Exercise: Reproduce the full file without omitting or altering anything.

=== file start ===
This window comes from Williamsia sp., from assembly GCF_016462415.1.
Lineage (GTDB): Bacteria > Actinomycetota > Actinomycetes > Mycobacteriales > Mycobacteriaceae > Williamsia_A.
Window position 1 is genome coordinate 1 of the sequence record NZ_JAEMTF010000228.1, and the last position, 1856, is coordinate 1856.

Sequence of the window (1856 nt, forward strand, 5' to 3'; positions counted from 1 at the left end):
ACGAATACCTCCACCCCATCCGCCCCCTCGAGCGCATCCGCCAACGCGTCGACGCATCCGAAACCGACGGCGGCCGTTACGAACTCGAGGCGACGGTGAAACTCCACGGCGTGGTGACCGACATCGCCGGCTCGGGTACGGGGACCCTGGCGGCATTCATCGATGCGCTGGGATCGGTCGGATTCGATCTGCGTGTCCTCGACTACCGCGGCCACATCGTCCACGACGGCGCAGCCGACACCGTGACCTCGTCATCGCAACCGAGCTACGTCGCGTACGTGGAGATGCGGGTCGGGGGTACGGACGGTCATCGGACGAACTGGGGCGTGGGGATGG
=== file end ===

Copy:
This window comes from Williamsia sp., from assembly GCF_016462415.1.
Lineage (GTDB): Bacteria > Actinomycetota > Actinomycetes > Mycobacteriales > Mycobacteriaceae > Williamsia_A.
Window position 1 is genome coordinate 1 of the sequence record NZ_JAEMTF010000228.1, and the last position, 1856, is coordinate 1856.

Sequence of the window (1856 nt, forward strand, 5' to 3'; positions counted from 1 at the left end):
ACGAATACCTCCACCCCATCCGCCCCCTCGAGCGCATCCGCCAACGCGTCGACGCATCCGAAACCGACGGCGGCCGTTACGAACTCGAGGCGACGGTGAAACTCCACGGCGTGGTGACCGACATCGCCGGCTCGGGTACGGGGACCCTGGCGGCATTCATCGATGCGCTGGGATCGGTCGGATTCGATCTGCGTGTCCTCGACTACCGCGGCCACATCGTCCACGACGGCGCAGCCGACACCGTGACCTCGTCATCGCAACCGAGCTACGTCGCGTACGTGGAGATGCGGGTCGGGGGTACGGACGGTCATCGGACGAACTGGGGCGTGGGGATGG